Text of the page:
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Cover Story

Paranormal prom


JD Campbell started the Paranormal Seekers of Iowa in 2010. The Farrar School has always had a special hold on him. Photo by Chad Taylor

JD Campbell started the Paranormal Seekers of Iowa in 2010. The Farrar School has always had a special hold on him. Photo by Chad Taylor

Standing in the second floor hallway of the old Farrar Elementary School, I’m not feeling very spooky. Maybe it’s the time we’re here. It’s a couple hours before sunset, so bright light is streaming in the windows and birds are singing outside. But whatever the reason, the 90-year-old building — while run down and definitely a little creepy — just doesn’t feel haunted.

However, if JD Campbell and his Paranormal Seekers of Iowa are to be believed, I’m wrong. Dead wrong.

“I’ve been here 18 times,” Campbell says, sitting in an old classroom. “I’ve had doors slammed on us here; I’ve had a board thrown down a hallway behind us.”

Campbell is sitting in one of those mass-produced desk chairs — the ones with the wire rack underneath for books, and the plastic molded “desk” attached to one side. When Jim and Nancy Oliver bought the abandoned school in 2006, it came with all the trimmings. The couple sold a lot of the fixtures off early on as a way to pay some bills, but the classroom Campbell sits in now is fully decked out with 20 or so student desks sit in rows in front of a big wooden teacher’s desk. Bright pull-down maps grace the chalkboards, and old books lean on shelves. The building holds a strange attraction over Campbell.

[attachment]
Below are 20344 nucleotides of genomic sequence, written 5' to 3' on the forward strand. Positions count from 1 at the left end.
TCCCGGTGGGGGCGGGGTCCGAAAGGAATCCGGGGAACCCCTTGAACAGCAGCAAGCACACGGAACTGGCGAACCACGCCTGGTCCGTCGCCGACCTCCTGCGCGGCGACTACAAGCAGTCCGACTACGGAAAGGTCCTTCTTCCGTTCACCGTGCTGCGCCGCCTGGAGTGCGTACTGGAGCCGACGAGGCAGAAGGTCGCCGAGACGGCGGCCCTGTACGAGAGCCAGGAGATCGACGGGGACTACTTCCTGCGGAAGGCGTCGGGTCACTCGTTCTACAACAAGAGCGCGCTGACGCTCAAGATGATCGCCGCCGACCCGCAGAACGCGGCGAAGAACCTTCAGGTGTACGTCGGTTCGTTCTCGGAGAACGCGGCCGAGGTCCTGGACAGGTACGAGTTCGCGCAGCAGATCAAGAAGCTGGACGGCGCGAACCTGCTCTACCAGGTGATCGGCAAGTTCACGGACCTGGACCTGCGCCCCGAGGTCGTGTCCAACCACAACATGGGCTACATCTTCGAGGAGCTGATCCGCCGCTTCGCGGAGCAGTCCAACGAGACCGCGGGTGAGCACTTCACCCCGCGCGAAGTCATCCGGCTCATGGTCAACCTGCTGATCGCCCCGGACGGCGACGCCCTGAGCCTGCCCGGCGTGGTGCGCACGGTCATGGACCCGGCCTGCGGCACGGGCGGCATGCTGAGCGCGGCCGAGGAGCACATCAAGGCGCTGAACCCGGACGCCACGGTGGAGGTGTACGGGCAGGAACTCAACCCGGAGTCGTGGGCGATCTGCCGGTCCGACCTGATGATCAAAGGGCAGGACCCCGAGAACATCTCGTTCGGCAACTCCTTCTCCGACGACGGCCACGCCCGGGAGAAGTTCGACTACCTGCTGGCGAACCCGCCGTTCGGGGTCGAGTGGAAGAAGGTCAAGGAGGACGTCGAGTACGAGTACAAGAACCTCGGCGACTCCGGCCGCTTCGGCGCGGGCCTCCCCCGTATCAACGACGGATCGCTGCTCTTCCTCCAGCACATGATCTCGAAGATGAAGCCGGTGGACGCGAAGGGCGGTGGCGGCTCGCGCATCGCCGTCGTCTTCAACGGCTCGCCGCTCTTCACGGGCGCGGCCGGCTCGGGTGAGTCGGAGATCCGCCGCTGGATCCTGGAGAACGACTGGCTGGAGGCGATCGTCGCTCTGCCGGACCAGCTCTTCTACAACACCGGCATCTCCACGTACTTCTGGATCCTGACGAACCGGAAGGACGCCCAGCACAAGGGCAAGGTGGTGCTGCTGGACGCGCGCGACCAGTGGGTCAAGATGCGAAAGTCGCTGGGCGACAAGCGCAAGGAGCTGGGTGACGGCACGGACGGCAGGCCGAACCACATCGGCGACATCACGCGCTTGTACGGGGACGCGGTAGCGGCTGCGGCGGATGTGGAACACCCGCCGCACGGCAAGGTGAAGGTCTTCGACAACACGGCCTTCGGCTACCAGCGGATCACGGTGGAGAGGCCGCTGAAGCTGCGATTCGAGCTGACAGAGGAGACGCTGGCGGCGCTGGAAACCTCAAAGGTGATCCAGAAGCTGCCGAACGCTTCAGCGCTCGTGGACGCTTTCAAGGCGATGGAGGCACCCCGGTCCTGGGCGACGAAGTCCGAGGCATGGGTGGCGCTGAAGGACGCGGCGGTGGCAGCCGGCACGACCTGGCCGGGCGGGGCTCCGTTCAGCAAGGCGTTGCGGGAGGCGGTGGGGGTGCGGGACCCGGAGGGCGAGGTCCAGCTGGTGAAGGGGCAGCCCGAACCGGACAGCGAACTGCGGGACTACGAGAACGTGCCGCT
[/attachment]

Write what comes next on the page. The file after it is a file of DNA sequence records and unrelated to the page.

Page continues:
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“I’ll be at work or sitting at home, and this place will pop into my mind,” he says, looking around the room. “I don’t know why, and that’s why I keep coming back. There’s a story here that I have to tell.”

Campbell has been interested in ghosts and paranormal activity since he was a kid. It started with episodes of the Robert Stack-hosted “Unsolved Mysteries” and grew from there. But his first personal experience with the Great Beyond didn’t come from a notorious criminal or a family member.

“My first paranormal experience came through my dog, actually,” he explains, without a trace of humor or irony. “My family had him for 10 or 12 years until he passed away. I was alone in the house one day when I see this dog go tearing through the living room around the corner into the kitchen where we always kept his food bowl. Then, a few months later, the same thing happened again.”

But it wouldn’t be until his adult years that Campbell’s interest became a full-blown passion, and the Paranormal Seekers of Iowa would become a reality.

“I moved to Norwalk,” Campbell said. “My friend (PSI co-founder Aaron Reese) lives a few houses down, and he grew up in a haunted house. So we would trade stories.”